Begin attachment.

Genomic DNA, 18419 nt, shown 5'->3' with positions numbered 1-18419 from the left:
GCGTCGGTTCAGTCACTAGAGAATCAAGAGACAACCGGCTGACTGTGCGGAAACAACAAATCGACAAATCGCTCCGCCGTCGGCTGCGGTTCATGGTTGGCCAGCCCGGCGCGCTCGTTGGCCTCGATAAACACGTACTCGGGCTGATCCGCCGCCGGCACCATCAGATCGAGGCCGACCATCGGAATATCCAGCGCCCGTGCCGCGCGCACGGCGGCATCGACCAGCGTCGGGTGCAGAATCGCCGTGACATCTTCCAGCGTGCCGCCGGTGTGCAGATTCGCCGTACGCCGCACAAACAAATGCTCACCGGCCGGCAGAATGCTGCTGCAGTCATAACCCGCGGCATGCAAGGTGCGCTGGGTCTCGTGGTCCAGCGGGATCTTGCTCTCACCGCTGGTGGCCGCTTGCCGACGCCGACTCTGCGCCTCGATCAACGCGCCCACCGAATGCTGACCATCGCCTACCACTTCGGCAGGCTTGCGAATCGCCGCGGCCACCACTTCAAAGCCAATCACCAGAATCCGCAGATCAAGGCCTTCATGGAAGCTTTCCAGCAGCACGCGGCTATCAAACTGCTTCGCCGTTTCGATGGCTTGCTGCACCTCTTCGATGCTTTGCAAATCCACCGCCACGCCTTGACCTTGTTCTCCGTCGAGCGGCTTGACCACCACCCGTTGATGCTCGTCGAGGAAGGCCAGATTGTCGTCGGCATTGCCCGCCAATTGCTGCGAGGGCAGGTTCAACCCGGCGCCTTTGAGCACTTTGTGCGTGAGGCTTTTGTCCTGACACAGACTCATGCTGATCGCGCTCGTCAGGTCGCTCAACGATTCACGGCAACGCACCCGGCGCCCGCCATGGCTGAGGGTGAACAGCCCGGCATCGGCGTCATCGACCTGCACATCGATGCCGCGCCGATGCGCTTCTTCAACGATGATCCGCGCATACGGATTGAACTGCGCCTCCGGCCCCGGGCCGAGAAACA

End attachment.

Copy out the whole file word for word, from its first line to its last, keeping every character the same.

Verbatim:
Genomic DNA, 18419 nt, shown 5'->3' with positions numbered 1-18419 from the left:
GCGTCGGTTCAGTCACTAGAGAATCAAGAGACAACCGGCTGACTGTGCGGAAACAACAAATCGACAAATCGCTCCGCCGTCGGCTGCGGTTCATGGTTGGCCAGCCCGGCGCGCTCGTTGGCCTCGATAAACACGTACTCGGGCTGATCCGCCGCCGGCACCATCAGATCGAGGCCGACCATCGGAATATCCAGCGCCCGTGCCGCGCGCACGGCGGCATCGACCAGCGTCGGGTGCAGAATCGCCGTGACATCTTCCAGCGTGCCGCCGGTGTGCAGATTCGCCGTACGCCGCACAAACAAATGCTCACCGGCCGGCAGAATGCTGCTGCAGTCATAACCCGCGGCATGCAAGGTGCGCTGGGTCTCGTGGTCCAGCGGGATCTTGCTCTCACCGCTGGTGGCCGCTTGCCGACGCCGACTCTGCGCCTCGATCAACGCGCCCACCGAATGCTGACCATCGCCTACCACTTCGGCAGGCTTGCGAATCGCCGCGGCCACCACTTCAAAGCCAATCACCAGAATCCGCAGATCAAGGCCTTCATGGAAGCTTTCCAGCAGCACGCGGCTATCAAACTGCTTCGCCGTTTCGATGGCTTGCTGCACCTCTTCGATGCTTTGCAAATCCACCGCCACGCCTTGACCTTGTTCTCCGTCGAGCGGCTTGACCACCACCCGTTGATGCTCGTCGAGGAAGGCCAGATTGTCGTCGGCATTGCCCGCCAATTGCTGCGAGGGCAGGTTCAACCCGGCGCCTTTGAGCACTTTGTGCGTGAGGCTTTTGTCCTGACACAGACTCATGCTGATCGCGCTCGTCAGGTCGCTCAACGATTCACGGCAACGCACCCGGCGCCCGCCATGGCTGAGGGTGAACAGCCCGGCATCGGCGTCATCGACCTGCACATCGATGCCGCGCCGATGCGCTTCTTCAACGATGATCCGCGCATACGGATTGAACTGCGCCTCCGGCCCCGGGCCGAGAAACA